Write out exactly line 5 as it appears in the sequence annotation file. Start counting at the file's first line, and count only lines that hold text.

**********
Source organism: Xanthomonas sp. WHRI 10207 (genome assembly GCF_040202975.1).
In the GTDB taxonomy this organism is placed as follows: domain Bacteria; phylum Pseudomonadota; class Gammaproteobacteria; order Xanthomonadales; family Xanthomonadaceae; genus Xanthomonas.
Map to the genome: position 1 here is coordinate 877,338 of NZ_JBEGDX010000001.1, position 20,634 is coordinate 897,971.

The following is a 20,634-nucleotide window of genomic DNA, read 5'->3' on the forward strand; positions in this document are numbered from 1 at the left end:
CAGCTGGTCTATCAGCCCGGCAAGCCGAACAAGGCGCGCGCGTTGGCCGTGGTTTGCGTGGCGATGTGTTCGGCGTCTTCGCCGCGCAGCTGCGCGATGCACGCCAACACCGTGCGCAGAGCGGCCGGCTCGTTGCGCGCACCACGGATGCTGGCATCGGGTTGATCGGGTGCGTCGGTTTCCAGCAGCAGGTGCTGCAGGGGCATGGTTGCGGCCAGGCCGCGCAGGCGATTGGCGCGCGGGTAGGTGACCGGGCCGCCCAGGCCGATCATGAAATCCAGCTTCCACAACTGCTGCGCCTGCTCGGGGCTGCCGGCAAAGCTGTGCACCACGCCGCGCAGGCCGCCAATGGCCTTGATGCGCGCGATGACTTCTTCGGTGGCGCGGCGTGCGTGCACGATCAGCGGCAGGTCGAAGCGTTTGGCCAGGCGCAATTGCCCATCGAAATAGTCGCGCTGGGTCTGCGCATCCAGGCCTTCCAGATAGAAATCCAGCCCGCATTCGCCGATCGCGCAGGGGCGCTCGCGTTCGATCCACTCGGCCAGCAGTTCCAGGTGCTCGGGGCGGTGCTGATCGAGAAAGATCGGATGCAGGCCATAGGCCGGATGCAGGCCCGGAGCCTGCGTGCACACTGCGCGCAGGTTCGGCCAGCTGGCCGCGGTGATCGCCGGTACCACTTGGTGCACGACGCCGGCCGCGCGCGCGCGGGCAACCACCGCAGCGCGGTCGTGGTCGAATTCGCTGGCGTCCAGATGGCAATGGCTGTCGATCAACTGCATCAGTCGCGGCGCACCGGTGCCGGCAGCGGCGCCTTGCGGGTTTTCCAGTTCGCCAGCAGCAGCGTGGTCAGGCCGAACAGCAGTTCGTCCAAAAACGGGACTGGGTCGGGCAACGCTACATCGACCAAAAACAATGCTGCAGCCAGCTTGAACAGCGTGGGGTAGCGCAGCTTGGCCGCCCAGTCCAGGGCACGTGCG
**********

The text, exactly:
CAGCTGGTCTATCAGCCCGGCAAGCCGAACAAGGCGCGCGCGTTGGCCGTGGTTTGCGTGGCGATGTGTTCGGCGTCTTCGCCGCGCAGCTGCGCGATGCACGCCAACACCGTGCGCAGAGCGGCCGGCTCGTTGCGCGCACCACGGATGCTGGCATCGGGTTGATCGGGTGCGTCGGTTTCCAGCAGCAGGTGCTGCAGGGGCATGGTTGCGGCCAGGCCGCGCAGGCGATTGGCGCGCGGGTAGGTGACCGGGCCGCCCAGGCCGATCATGAAATCCAGCTTCCACAACTGCTGCGCCTGCTCGGGGCTGCCGGCAAAGCTGTGCACCACGCCGCGCAGGCCGCCAATGGCCTTGATGCGCGCGATGACTTCTTCGGTGGCGCGGCGTGCGTGCACGATCAGCGGCAGGTCGAAGCGTTTGGCCAGGCGCAATTGCCCATCGAAATAGTCGCGCTGGGTCTGCGCATCCAGGCCTTCCAGATAGAAATCCAGCCCGCATTCGCCGATCGCGCAGGGGCGCTCGCGTTCGATCCACTCGGCCAGCAGTTCCAGGTGCTCGGGGCGGTGCTGATCGAGAAAGATCGGATGCAGGCCATAGGCCGGATGCAGGCCCGGAGCCTGCGTGCACACTGCGCGCAGGTTCGGCCAGCTGGCCGCGGTGATCGCCGGTACCACTTGGTGCACGACGCCGGCCGCGCGCGCGCGGGCAACCACCGCAGCGCGGTCGTGGTCGAATTCGCTGGCGTCCAGATGGCAATGGCTGTCGATCAACTGCATCAGTCGCGGCGCACCGGTGCCGGCAGCGGCGCCTTGCGGGTTTTCCAGTTCGCCAGCAGCAGCGTGGTCAGGCCGAACAGCAGTTCGTCCAAAAACGGGACTGGGTCGGGCAACGCTACATCGACCAAAAACAATGCTGCAGCCAGCTTGAACAGCGTGGGGTAGCGCAGCTTGGCCGCCCAGTCCAGGGCACGTGCG